Children with congenital esotropia, amblyopia, or early visual deprivation have persistent asymmetric monocular pursuit, as measured by optokinetic nystagmus (OKN), and favor targets moving in a temporal to nasal direction. Previous studies suggest that binocular visual development is necessary for the development of symmetric monocular OKN. We recently treated patients with congenital esotropia with unconventionally early surgery to establish good binocularity. We wished to determine if mature symmetric OKN responses could develop in patients with congenital esotropia following the acquisition of good stereopsis.
Electro-oculographic recordings documented horizontal eye movements in response to an electronic OKN stimulus.
The recordings of three patients with congenital esotropia that had been surgically aligned before age 20 weeks and who had achieved high-grade stereopsis with random dot and Titmus stereographic testing were studied. We compared this group of children with groups of age-matched controls, including the following: (1) three patients with congenital esotropia who underwent surgical alignment after age 6 months and who had no amblyopia but poor stereopsis; (2) three children with accommodative esotropia, good ocular alignment when wearing spectacles, and good stereopsis; and (3) three normal children.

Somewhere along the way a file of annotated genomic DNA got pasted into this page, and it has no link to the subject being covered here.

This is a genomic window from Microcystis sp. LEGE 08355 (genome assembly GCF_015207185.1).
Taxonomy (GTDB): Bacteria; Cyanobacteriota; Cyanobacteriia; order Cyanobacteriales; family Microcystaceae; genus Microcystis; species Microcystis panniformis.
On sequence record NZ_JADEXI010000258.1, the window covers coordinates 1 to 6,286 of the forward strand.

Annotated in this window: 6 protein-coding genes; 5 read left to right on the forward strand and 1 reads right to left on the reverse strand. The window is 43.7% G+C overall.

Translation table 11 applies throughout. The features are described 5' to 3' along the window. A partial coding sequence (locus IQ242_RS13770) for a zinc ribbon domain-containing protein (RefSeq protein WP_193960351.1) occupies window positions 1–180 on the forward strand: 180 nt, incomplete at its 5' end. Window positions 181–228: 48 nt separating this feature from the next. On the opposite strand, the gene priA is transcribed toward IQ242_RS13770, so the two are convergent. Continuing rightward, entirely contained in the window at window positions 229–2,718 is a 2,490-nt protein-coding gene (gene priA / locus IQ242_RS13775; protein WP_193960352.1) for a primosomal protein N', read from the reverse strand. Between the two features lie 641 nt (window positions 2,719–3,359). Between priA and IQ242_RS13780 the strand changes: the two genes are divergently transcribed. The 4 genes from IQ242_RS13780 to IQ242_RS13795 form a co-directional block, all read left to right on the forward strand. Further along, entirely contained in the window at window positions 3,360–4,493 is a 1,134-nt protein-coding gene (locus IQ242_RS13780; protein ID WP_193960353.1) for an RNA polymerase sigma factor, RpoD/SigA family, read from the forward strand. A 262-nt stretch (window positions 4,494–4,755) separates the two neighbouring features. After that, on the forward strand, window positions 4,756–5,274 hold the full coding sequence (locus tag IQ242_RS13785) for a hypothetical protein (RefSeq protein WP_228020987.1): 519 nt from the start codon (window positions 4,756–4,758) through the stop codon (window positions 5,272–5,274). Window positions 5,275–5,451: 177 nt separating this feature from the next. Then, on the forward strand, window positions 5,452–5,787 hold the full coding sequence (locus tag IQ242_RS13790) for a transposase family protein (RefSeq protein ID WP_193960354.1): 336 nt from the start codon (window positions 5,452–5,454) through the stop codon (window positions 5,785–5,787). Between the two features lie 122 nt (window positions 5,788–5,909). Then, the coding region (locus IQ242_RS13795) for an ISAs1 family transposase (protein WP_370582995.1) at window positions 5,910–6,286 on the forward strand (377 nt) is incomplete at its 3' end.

The normal children and those with accommodative esotropia demonstrated normal symmetrical OKN. The patients with congenital esotropia showed poor nasal to temporal OKN regardless of the degree of stereopsis or timing of surgery.
Our results indicate that good binocularity, as measured by stereopsis, is not sufficient for the development of symmetric OKN in patients with congenital esotropia.
Aiello A, Wright KW, Borchert M. Independence of Optokinetic Nystagmus Asymmetry and Binocularity in Infantile Esotropia. Arch Ophthalmol. 1994;112(12):1580–1583. doi:10.1001/archopht.1994.01090240086030
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